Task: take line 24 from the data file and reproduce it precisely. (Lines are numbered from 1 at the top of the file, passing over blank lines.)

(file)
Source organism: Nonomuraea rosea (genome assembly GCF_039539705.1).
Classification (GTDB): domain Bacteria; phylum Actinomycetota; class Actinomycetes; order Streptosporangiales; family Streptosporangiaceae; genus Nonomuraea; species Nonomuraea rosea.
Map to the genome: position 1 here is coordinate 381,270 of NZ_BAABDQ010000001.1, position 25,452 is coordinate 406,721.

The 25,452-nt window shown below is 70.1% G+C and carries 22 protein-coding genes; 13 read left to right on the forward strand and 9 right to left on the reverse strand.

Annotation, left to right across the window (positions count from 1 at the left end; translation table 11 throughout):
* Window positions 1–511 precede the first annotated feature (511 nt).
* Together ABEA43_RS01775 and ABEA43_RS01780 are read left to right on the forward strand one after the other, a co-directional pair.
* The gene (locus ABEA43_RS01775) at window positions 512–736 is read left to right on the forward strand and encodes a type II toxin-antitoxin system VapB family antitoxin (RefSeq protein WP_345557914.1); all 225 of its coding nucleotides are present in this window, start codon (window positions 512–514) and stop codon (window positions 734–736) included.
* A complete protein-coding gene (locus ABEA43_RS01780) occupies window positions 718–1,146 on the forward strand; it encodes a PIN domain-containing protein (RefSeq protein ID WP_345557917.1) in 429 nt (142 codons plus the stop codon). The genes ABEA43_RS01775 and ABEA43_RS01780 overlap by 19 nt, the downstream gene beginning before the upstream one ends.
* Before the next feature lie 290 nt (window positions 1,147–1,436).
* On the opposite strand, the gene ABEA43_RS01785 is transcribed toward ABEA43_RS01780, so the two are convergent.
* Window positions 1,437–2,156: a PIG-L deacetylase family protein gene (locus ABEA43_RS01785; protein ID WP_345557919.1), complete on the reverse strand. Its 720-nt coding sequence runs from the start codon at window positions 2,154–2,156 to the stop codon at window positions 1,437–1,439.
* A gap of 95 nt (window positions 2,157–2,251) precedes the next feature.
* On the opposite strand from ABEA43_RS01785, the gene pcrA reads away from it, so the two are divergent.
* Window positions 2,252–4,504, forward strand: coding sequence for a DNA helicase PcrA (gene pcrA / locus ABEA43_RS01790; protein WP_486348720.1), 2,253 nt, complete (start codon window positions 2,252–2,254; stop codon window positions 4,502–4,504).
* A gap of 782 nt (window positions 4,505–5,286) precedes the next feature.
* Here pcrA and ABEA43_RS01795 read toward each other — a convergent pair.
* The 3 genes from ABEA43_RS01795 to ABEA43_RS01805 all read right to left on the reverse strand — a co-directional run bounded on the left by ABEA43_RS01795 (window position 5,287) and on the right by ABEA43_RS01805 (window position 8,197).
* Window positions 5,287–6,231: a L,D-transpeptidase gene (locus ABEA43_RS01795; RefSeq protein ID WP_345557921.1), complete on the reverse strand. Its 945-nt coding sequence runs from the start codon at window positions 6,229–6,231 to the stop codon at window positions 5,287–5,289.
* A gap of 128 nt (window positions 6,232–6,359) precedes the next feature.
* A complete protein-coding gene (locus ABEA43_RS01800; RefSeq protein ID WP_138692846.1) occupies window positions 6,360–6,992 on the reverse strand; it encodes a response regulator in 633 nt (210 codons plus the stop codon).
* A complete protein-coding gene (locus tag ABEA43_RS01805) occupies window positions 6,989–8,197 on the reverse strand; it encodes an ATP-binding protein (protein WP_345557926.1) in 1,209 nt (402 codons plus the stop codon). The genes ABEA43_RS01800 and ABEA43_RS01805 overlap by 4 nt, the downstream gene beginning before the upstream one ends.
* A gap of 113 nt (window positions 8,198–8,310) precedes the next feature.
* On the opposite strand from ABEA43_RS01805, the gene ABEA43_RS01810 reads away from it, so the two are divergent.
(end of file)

* On the opposite strand from ABEA43_RS01805, the gene ABEA43_RS01810 reads away from it, so the two are divergent.